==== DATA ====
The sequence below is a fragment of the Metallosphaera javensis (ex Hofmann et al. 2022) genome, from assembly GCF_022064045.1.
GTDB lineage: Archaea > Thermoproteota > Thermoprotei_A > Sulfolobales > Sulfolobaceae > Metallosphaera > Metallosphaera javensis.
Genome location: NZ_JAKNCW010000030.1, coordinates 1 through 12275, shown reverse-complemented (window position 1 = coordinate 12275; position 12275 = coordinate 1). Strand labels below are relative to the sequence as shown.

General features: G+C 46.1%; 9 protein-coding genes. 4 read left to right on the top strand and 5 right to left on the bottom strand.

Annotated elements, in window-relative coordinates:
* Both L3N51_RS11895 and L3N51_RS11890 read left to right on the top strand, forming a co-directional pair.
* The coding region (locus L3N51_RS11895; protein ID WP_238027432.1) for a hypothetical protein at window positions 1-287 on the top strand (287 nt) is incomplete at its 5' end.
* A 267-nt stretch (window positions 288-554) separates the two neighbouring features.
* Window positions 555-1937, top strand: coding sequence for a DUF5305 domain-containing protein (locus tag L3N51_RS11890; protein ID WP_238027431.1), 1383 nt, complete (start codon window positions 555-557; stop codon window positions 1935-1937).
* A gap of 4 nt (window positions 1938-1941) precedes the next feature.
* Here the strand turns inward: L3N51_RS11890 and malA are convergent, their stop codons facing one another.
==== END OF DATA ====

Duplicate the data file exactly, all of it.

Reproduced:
The sequence below is a fragment of the Metallosphaera javensis (ex Hofmann et al. 2022) genome, from assembly GCF_022064045.1.
GTDB lineage: Archaea > Thermoproteota > Thermoprotei_A > Sulfolobales > Sulfolobaceae > Metallosphaera > Metallosphaera javensis.
Genome location: NZ_JAKNCW010000030.1, coordinates 1 through 12275, shown reverse-complemented (window position 1 = coordinate 12275; position 12275 = coordinate 1). Strand labels below are relative to the sequence as shown.

General features: G+C 46.1%; 9 protein-coding genes. 4 read left to right on the top strand and 5 right to left on the bottom strand.

Annotated elements, in window-relative coordinates:
* Both L3N51_RS11895 and L3N51_RS11890 read left to right on the top strand, forming a co-directional pair.
* The coding region (locus L3N51_RS11895; protein ID WP_238027432.1) for a hypothetical protein at window positions 1-287 on the top strand (287 nt) is incomplete at its 5' end.
* A 267-nt stretch (window positions 288-554) separates the two neighbouring features.
* Window positions 555-1937, top strand: coding sequence for a DUF5305 domain-containing protein (locus tag L3N51_RS11890; protein ID WP_238027431.1), 1383 nt, complete (start codon window positions 555-557; stop codon window positions 1935-1937).
* A gap of 4 nt (window positions 1938-1941) precedes the next feature.
* Here the strand turns inward: L3N51_RS11890 and malA are convergent, their stop codons facing one another.